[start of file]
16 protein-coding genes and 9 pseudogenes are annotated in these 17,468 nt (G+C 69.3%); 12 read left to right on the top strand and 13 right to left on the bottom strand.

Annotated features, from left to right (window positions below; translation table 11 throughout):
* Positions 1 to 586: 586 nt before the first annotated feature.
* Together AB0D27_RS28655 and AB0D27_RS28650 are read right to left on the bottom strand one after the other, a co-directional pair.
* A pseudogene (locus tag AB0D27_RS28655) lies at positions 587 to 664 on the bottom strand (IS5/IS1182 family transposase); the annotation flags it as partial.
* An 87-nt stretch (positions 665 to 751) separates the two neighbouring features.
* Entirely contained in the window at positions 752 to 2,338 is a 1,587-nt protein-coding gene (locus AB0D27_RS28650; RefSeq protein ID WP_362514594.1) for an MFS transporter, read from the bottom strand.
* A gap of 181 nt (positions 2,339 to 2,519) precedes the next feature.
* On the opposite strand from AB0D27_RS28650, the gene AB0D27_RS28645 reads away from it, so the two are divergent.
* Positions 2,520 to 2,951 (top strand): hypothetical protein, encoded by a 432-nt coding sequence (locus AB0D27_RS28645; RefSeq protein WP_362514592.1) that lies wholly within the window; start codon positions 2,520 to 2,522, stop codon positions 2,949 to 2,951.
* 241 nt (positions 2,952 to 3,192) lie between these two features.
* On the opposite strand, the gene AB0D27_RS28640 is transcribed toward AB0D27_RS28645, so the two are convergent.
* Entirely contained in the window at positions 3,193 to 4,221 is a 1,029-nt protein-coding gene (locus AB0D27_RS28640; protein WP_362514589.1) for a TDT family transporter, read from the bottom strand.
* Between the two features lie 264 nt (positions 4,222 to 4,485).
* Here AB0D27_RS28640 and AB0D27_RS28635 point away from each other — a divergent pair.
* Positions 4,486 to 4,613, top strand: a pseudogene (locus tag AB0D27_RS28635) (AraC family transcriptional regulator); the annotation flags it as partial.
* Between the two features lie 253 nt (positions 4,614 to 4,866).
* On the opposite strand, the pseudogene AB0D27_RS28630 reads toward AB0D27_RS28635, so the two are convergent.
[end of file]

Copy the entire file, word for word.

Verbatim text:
16 protein-coding genes and 9 pseudogenes are annotated in these 17,468 nt (G+C 69.3%); 12 read left to right on the top strand and 13 right to left on the bottom strand.

Annotated features, from left to right (window positions below; translation table 11 throughout):
* Positions 1 to 586: 586 nt before the first annotated feature.
* Together AB0D27_RS28655 and AB0D27_RS28650 are read right to left on the bottom strand one after the other, a co-directional pair.
* A pseudogene (locus tag AB0D27_RS28655) lies at positions 587 to 664 on the bottom strand (IS5/IS1182 family transposase); the annotation flags it as partial.
* An 87-nt stretch (positions 665 to 751) separates the two neighbouring features.
* Entirely contained in the window at positions 752 to 2,338 is a 1,587-nt protein-coding gene (locus AB0D27_RS28650; RefSeq protein ID WP_362514594.1) for an MFS transporter, read from the bottom strand.
* A gap of 181 nt (positions 2,339 to 2,519) precedes the next feature.
* On the opposite strand from AB0D27_RS28650, the gene AB0D27_RS28645 reads away from it, so the two are divergent.
* Positions 2,520 to 2,951 (top strand): hypothetical protein, encoded by a 432-nt coding sequence (locus AB0D27_RS28645; RefSeq protein WP_362514592.1) that lies wholly within the window; start codon positions 2,520 to 2,522, stop codon positions 2,949 to 2,951.
* 241 nt (positions 2,952 to 3,192) lie between these two features.
* On the opposite strand, the gene AB0D27_RS28640 is transcribed toward AB0D27_RS28645, so the two are convergent.
* Entirely contained in the window at positions 3,193 to 4,221 is a 1,029-nt protein-coding gene (locus AB0D27_RS28640; protein WP_362514589.1) for a TDT family transporter, read from the bottom strand.
* Between the two features lie 264 nt (positions 4,222 to 4,485).
* Here AB0D27_RS28640 and AB0D27_RS28635 point away from each other — a divergent pair.
* Positions 4,486 to 4,613, top strand: a pseudogene (locus tag AB0D27_RS28635) (AraC family transcriptional regulator); the annotation flags it as partial.
* Between the two features lie 253 nt (positions 4,614 to 4,866).
* On the opposite strand, the pseudogene AB0D27_RS28630 reads toward AB0D27_RS28635, so the two are convergent.